Choosing your next set of fins
Your surfboard fins are an essential ingredient to wave riding. Fins make the board go straight and enable you to turn. It seems like such a simple concept, but fin science can get rather complicated! There is an ever increasing amount of money spent on fin research, design and marketing and the leading brands such as FCS have developed a huge range in modern fin systems. Meaning not just the pros can develop their setup. However don't let the large range of different setups overwhelm you. This fin guide should help you work out how they work and help you to choose your next set of fins.
Most surfboards today come with the removable, as opposed to glassed-in, type of fin. Most brands do not have cross compatible boxes. Boxes are the devices that hold the fin on the surfboard. This makes it important to choose the system you want, as it affects all your future fin choices for that surfboard. The most used fin system world wide would probably be FCS. Choosing one of the most successful brands like FCS allows more choice in choosing fins because of their large range of products. They cover all elements of design including longboard fins, quad setups, twin, bonzers and the classic tri-fin thrusters. Many smaller brands of fins like the CJB’s on our site and boards like the Take Offs use plugs and fittings as used by FCS; ultimately opening up the market but still allowing the full range of FCS.
What do fins do?
The most important thing you want from your fin is direction, to keep the nose of the board pointing towards the shore or down the line of the wave, rather than spinning round under you. To achieve this shortboard fins works exactly like feather flights on a dart, providing drag to keep the back of the board running slower and particularly to massively increase that drag if the board starts slipping sideways.
The second purpose of the fin is to give you 'drive'. This is the simple business of changing your slip slide down the face straight towards the shore into down the line energy that can put you wherever you want to be on the wave and keeps your board travelling forward. Generated during and out of a turn and in even the most basic situation, as you sit in trim heading straight down the line, water isn't just rushing under your board straight along it's length, it's also flowing up the face of the wave. Allowing this energy and translate it to forward motion is a vital part of the fins role, and obviously a major part of surfing.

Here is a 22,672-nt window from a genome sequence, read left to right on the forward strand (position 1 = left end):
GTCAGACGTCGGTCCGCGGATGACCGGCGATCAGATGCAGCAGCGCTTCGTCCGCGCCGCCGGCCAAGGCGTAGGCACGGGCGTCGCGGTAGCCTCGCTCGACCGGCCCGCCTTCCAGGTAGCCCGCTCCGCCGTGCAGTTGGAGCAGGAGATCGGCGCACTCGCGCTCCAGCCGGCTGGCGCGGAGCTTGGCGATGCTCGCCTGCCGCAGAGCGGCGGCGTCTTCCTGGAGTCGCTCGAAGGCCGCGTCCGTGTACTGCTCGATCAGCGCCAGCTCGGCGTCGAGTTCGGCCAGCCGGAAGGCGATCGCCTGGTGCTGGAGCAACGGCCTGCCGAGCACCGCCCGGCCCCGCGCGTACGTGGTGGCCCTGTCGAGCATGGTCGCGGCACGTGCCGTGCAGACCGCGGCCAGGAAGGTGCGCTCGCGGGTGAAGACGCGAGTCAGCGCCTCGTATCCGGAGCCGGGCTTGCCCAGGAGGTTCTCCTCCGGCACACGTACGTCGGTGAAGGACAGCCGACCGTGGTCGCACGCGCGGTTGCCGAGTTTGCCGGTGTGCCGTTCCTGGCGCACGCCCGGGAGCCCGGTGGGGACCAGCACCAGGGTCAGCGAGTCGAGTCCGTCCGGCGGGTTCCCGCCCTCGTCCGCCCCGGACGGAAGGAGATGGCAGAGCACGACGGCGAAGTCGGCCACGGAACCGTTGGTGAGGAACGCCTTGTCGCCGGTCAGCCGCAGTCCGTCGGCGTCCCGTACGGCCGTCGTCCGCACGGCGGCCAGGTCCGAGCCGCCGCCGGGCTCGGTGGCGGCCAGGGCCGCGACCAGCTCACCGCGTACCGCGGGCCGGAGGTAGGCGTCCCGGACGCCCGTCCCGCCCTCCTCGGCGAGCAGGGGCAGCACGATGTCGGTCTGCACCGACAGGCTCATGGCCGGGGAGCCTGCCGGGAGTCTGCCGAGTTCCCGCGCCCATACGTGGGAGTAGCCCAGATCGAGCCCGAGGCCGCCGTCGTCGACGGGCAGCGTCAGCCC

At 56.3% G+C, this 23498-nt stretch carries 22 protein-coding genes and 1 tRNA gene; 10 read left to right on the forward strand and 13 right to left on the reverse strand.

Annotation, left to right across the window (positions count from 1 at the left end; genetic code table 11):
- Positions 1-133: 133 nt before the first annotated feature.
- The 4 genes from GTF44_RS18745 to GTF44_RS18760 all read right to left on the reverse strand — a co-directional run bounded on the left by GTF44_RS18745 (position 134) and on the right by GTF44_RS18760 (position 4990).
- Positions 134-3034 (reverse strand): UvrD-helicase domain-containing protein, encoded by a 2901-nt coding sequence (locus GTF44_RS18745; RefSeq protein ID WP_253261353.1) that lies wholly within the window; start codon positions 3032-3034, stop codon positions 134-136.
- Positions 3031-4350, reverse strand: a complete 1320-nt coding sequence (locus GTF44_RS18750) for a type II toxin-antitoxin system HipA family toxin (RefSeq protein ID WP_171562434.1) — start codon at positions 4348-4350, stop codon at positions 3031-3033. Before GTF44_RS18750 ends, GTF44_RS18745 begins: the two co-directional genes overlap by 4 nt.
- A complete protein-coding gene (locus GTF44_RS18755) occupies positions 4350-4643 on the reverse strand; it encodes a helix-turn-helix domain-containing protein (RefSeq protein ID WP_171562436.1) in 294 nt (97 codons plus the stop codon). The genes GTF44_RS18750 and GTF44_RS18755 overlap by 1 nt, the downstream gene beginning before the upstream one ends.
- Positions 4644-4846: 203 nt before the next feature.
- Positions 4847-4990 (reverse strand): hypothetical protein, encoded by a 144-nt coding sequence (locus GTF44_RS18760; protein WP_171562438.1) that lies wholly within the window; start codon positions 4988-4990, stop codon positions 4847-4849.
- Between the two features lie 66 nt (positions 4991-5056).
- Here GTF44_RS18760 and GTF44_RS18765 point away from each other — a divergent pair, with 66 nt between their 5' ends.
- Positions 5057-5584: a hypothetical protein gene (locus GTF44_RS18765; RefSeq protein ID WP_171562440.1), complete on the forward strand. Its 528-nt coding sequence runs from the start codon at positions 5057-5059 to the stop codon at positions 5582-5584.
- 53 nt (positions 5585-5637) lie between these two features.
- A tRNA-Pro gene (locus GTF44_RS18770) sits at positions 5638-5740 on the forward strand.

As well as keeping the board running straight your fins give something to pivot against on your back foot during a turn. The subtleties of ‘rake’ and ‘cant’ can change this experience, alter the ease with which the board can be moved from rail to rail and alter the speed and projection that can be generated out of a turn. The size of the fins and their setup also alters the moment of release that allows a powerful turn to break the back of the board out and slide it sideways when that's what you want, or keep them locked in when you don't.
Look at your shortboard now and check out the fins. The centre fin in the back should be curved slightly on both sides. This fin is 'symmetrical', now check out one of the outer fins and you'll see one curved side and one almost flat. The third purpose of your shortboard fins is to use these 'asymmetrical' outer fins to create 'lift'. Lift kind of implies something floating the tail of the board up out of the water, it'll make more sense when you realise that these rear fins, curved on one side, are working exactly like an aeroplanes wing. The 'lift' here isn't up in the air, it's pulling the board towards the rail, locking the rail in and ensuring that the faster the board is travelling the stronger the bond. In practise this means your tri-fin thruster should be able to take a higher, more critical line in steeper sections of the wave.
The Fundamental Guidelines from FCS
So what should you look for in a new set of fins. The following basic rules are direct from the guys at FCS: